A typical useful solids content of an TiO2 -containing metal polysilicate barrier coating solution of this invention is from about 2 percent to about 20 percent by weight. The desired solids content depends entirely on the coating method used, and may be adjusted to achieve a thickness of between about 100 nm to about 500 nm of the dry coating. Preferably, where the components of the coating solution are TiO2 and lithium polysilicate, the solids content is between 2 to 8 percent by weight. Such an adjustment is well within the skill of the art [see, e.g., Canadian Pat. No. 993,738].
The polyester articles to be coated by the compositions of the invention may be previously untreated. Optionally, the polymeric article, such as a film or bottle, may be first plasma treated to improve wetting and adhesion by the barrier coating. Alternatively, the polymeric article may be corona-treated by the industry-wide corona discharge treatment method. In instances where corona-treatment of the polymer does not cause suitable wetting of the coating on the polymer, a suitable primer may be first applied to the polymeric article.
After a period of stirring, the barrier coating mixture is ready to be applied to a polymeric surface. Conventional coating techniques may be used. These techniques include, but are not limited to, roll, rod, reverse roll, forward roll, air knife, knife over roll, blade, gravure and slot die coating methods. General descriptions of these types of coating methods may be found in texts, such as Modern Coating and Drying Techniques, (E. Cohen and E. Gutoff, eds; VCH Publishers) New York (1992) and Web Processing and Converting Technology and Equipment, (D. Satas, ed; Van Nostrand Reinhold) New York (1984). Three-dimensional articles may be coated by spray coating or dip coating. The method of application is not a limitation on the present invention, but may be selected from among these and other well-known methods by the person of skill in the art.
After coating, the coated product must be dried at a selected temperature of room temperature or greater than room temperature. The selection of the drying temperature depends on the desired time for drying; that is, accelerated drying times may be achieved at elevated temperatures which would not be necessary if a longer time period for drying was acceptable. One of skill in the art can readily adjust the oven temperature and exposure time as desired. The performance of the dried barrier coating is insensitive to the drying temperature range between about 25° C. and about 200° C.
The following examples illustrate the preferred compositions and methods of the invention. These examples are illustrative only and do not limit the scope of the invention. The examples show that coating solutions according to this invention yield a dried coating that is substantially transparent at a thickness of less than 500 nm. As shown in the examples below, metal silicate barrier coating solutions containing up to 9 percent of nanocrystalline TiO2 (as a fraction of the total solids) have been shown to yield water clear coatings on PET with good barrier performance, reducing, but not eliminating, thin film interference.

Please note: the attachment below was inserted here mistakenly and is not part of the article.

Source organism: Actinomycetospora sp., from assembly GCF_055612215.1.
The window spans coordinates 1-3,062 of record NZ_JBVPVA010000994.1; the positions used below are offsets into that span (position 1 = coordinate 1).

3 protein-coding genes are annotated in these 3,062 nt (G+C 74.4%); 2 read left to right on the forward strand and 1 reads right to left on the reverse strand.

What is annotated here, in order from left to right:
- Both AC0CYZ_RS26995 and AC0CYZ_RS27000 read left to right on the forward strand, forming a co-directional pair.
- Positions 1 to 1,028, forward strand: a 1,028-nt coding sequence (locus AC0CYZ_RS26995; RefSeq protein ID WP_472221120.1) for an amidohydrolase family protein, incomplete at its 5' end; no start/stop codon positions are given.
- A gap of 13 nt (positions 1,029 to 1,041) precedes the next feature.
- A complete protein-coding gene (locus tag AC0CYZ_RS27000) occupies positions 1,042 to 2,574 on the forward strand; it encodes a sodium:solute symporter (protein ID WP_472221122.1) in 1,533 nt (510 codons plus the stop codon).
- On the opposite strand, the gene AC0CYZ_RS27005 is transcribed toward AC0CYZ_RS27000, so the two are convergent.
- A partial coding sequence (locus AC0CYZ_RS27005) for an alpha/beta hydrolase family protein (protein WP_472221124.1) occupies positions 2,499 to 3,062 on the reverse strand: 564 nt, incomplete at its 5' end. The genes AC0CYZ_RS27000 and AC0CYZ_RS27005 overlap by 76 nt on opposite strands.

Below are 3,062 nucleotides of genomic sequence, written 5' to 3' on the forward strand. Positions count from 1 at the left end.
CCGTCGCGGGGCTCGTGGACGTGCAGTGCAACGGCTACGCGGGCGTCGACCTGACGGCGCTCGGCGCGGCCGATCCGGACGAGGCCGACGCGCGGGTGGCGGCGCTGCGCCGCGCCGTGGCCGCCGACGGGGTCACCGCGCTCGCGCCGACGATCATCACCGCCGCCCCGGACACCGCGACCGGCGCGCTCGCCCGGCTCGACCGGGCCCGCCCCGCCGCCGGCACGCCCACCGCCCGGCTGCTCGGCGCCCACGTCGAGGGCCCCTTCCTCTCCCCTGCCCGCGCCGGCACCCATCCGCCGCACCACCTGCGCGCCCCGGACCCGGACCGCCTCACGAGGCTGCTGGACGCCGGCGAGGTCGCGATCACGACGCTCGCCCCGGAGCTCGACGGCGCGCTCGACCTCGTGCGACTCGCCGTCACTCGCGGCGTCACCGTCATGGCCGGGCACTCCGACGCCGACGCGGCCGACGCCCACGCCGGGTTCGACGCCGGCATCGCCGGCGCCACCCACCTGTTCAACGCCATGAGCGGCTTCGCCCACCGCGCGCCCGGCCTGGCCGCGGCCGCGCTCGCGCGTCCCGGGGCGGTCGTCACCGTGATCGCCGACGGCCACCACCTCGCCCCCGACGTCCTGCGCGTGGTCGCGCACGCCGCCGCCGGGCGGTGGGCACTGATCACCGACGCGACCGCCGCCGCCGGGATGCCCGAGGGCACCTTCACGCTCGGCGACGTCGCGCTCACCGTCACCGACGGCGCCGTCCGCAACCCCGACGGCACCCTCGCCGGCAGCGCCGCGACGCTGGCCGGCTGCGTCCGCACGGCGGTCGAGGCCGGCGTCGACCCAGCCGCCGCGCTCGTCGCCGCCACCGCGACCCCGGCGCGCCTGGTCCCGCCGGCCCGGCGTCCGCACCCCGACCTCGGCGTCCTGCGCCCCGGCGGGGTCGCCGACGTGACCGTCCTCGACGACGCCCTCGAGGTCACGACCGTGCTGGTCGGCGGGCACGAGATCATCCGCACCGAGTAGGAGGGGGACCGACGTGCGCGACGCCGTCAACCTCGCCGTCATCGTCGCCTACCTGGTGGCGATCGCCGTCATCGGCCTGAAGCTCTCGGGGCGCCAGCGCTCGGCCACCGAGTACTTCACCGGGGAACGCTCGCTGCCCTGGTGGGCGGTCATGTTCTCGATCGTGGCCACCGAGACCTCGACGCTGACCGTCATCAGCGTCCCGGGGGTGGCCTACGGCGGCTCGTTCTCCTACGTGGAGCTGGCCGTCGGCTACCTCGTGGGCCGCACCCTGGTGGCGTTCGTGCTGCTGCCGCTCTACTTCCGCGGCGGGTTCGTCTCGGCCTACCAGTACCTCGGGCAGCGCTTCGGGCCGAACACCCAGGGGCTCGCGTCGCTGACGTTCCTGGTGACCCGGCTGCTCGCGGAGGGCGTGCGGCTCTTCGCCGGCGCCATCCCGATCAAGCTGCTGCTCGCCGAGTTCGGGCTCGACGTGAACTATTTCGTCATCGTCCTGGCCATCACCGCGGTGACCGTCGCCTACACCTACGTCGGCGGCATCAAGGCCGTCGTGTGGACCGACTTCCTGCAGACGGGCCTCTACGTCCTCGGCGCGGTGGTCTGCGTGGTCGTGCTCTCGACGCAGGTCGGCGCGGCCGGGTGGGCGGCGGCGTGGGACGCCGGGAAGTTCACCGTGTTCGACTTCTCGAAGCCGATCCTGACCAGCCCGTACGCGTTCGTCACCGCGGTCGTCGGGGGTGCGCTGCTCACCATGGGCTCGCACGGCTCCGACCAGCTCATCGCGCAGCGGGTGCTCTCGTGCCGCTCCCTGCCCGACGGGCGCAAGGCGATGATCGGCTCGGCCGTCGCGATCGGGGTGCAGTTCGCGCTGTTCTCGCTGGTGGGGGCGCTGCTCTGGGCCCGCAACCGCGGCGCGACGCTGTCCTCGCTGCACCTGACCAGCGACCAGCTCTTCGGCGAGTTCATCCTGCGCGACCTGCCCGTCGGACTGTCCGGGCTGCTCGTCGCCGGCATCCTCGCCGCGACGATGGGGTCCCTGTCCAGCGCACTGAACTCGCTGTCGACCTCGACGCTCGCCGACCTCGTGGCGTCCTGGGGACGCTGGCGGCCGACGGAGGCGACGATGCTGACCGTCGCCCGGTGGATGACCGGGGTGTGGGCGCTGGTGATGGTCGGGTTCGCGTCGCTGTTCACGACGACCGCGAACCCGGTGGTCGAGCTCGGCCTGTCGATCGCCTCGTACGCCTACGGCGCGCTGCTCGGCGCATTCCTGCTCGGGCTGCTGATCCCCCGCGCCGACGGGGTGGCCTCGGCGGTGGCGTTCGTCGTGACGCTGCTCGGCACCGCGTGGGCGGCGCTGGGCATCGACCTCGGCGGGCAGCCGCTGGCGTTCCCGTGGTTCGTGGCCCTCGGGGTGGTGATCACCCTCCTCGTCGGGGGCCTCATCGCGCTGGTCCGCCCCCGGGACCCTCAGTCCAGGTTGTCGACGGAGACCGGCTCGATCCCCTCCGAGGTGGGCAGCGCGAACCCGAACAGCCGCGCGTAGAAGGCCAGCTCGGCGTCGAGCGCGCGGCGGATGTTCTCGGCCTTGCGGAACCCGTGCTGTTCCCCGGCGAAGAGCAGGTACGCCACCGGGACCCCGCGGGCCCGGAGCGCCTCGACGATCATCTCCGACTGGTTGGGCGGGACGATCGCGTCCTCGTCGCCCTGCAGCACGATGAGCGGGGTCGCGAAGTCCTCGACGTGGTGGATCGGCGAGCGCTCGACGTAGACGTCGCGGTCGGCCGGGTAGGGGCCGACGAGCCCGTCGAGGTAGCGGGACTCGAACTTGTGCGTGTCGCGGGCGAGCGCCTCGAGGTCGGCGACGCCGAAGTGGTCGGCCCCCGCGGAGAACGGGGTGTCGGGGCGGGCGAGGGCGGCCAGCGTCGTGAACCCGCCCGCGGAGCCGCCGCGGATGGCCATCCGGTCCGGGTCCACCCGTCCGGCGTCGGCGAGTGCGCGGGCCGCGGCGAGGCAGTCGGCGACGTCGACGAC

A series of lithium-potassium copolysilicate barrier coating solutions containing nanocrystalline TiO2 were prepared, as indicated in Table 1. The composition of the metal copolysilicate used in coating of the example is described by the general formula (Li2 O)x (K2 O)1-x (SiO2)y, the mole fraction of Li2 O in the combined alkali metal oxides (M2 O) is 0.5 and y, the molar ratio of SiO2 to M2 O is 3.64.
TABLE 1______________________________________Recipes for Preparing Metal Polysilicate BarrierCoatings Containing Nanocrystalline TiO2 Mass of Mass ofMass of Ino- Mass Mass 1.0%So- Inobond ® bond ® of of Dynol ®lu- Li2043 K-4009 H2 O TiO2 604 Ultra-tion (g) (g) (g) (g) (g) sound Filter______________________________________A 14.36 10.44 74.50 0.79 1.01 Yes NoB 14.21 10.53 74.60 0.80 1.03 No NoC see A see A see A see A see A Yes YesD see B see B see B see B see B No YesE 11.92 8.71 53.62 0 0.75 No Yes______________________________________
The composition of the coating in this example is further described by the weight percent, z, of TiO2 as a fraction of the total inorganic solids in the solution and the total weight percent of inorganic in the coating suspension. In this example, z is 9 percent and the total weight percent of inorganic solids is 8.8 percent. Thus, the coating solution of this example is one in which 9 percent of the total solids is TiO2 and 91 percent of the total solids is lithium-potassium copolysilicate.
With continuous stirring, Inobond® Li2043 (van Baerle & Cie) lithium polysilicate having 3.0 weight percent Li2 O and 24.5 weight percent SiO2 was mixed with water. K-4009 (van Baerle & Cie) potassium polysilicate having 13.0 weight percent K2 O and 26.85 weight percent SiO2 was added to the lithium polysilicate solution. Dynol® 604 nonionic surfactant, as a 1 weight percent solution, was then added to improve the wetting of the poly(ethylene terephthalate) (PET) substrate. Nanocrystalline, anatase TiO2 (Johnson-Matthey) was added to the polysilicate solution with stirring. Coating suspensions were stirred well immediately prior to film coating.